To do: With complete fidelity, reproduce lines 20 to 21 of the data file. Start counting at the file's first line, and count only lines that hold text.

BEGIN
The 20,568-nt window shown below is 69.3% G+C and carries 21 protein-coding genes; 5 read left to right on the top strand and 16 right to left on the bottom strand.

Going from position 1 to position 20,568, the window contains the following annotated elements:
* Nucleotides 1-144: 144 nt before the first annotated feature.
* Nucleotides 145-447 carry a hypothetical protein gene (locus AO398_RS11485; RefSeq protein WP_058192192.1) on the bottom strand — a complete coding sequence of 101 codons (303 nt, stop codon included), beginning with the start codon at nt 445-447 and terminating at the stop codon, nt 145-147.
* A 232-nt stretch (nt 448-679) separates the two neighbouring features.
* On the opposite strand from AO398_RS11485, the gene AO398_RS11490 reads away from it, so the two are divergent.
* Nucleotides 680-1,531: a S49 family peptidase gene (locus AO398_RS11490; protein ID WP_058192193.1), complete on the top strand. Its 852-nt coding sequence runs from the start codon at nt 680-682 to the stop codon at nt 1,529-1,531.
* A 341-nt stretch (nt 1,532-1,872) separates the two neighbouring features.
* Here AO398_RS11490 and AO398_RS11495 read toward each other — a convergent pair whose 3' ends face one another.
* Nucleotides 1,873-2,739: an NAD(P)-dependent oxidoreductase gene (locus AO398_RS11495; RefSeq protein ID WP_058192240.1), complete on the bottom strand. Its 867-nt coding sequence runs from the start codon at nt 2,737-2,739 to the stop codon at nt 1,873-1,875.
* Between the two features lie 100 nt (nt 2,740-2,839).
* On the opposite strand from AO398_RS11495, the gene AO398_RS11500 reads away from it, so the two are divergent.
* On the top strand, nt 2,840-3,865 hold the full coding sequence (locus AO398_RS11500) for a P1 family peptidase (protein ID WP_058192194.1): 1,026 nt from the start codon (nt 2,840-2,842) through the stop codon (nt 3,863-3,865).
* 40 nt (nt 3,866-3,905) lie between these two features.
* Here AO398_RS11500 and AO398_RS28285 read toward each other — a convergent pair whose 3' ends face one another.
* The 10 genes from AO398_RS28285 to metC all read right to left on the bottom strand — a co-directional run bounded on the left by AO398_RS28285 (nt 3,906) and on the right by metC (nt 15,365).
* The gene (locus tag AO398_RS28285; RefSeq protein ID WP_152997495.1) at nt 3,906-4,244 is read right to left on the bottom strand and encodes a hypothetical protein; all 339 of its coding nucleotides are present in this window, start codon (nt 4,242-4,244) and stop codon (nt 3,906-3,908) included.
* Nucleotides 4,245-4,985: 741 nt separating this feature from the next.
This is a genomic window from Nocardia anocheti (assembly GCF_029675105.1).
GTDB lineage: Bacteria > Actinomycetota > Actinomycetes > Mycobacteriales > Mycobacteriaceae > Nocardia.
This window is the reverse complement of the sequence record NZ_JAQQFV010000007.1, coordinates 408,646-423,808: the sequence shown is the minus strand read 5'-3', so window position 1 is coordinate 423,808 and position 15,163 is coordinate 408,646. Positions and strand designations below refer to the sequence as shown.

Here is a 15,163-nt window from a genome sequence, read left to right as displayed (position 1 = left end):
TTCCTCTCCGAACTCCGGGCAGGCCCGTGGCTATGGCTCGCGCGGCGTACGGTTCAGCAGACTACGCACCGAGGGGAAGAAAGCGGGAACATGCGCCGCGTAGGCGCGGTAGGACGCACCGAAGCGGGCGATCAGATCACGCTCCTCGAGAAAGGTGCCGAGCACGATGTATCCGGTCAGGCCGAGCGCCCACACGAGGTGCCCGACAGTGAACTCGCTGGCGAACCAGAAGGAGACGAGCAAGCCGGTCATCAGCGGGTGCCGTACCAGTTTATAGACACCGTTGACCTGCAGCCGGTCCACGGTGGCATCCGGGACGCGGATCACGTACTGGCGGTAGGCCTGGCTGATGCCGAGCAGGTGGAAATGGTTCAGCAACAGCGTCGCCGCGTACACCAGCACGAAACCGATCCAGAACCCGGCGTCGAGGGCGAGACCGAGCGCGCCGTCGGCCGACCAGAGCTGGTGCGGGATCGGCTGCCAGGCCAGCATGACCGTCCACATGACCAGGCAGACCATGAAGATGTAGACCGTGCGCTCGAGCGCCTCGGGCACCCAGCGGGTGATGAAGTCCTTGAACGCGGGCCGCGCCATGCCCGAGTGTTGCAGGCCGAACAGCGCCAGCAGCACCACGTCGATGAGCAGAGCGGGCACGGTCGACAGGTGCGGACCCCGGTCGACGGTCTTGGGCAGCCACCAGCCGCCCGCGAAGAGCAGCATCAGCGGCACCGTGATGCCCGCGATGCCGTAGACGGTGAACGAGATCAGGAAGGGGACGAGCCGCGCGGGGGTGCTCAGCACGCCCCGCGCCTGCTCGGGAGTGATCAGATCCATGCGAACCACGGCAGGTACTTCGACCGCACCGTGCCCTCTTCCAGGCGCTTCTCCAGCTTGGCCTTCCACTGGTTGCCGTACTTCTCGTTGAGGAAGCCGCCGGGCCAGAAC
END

GTDB lineage: Bacteria > Actinomycetota > Actinomycetes > Mycobacteriales > Mycobacteriaceae > Nocardia.
This window is the reverse complement of the sequence record NZ_JAQQFV010000007.1, coordinates 408,646-423,808: the sequence shown is the minus strand read 5'-3', so window position 1 is coordinate 423,808 and position 15,163 is coordinate 408,646. Positions and strand designations below refer to the sequence as shown.